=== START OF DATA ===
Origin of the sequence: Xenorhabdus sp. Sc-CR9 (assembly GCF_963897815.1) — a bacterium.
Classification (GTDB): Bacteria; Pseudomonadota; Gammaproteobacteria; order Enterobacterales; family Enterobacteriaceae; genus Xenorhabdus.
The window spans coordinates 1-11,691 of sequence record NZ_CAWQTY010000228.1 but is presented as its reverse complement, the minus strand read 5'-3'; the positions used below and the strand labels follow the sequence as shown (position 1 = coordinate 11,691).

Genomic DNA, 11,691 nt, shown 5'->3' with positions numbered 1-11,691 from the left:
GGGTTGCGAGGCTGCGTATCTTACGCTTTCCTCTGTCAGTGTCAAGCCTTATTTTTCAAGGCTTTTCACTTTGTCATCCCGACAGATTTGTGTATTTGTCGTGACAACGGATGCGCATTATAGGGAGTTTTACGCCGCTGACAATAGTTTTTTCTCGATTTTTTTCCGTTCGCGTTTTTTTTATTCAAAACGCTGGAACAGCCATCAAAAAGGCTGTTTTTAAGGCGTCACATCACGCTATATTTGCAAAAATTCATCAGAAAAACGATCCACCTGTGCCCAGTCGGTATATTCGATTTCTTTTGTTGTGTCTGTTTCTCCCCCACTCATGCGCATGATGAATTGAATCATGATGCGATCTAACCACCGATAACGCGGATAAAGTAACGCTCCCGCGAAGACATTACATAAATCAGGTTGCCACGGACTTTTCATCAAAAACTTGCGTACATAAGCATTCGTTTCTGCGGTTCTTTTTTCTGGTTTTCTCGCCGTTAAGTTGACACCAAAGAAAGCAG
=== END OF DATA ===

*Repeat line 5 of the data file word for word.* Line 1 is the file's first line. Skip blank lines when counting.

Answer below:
GGGTTGCGAGGCTGCGTATCTTACGCTTTCCTCTGTCAGTGTCAAGCCTTATTTTTCAAGGCTTTTCACTTTGTCATCCCGACAGATTTGTGTATTTGTCGTGACAACGGATGCGCATTATAGGGAGTTTTACGCCGCTGACAATAGTTTTTTCTCGATTTTTTTCCGTTCGCGTTTTTTTTATTCAAAACGCTGGAACAGCCATCAAAAAGGCTGTTTTTAAGGCGTCACATCACGCTATATTTGCAAAAATTCATCAGAAAAACGATCCACCTGTGCCCAGTCGGTATATTCGATTTCTTTTGTTGTGTCTGTTTCTCCCCCACTCATGCGCATGATGAATTGAATCATGATGCGATCTAACCACCGATAACGCGGATAAAGTAACGCTCCCGCGAAGACATTACATAAATCAGGTTGCCACGGACTTTTCATCAAAAACTTGCGTACATAAGCATTCGTTTCTGCGGTTCTTTTTTCTGGTTTTCTCGCCGTTAAGTTGACACCAAAGAAAGCAG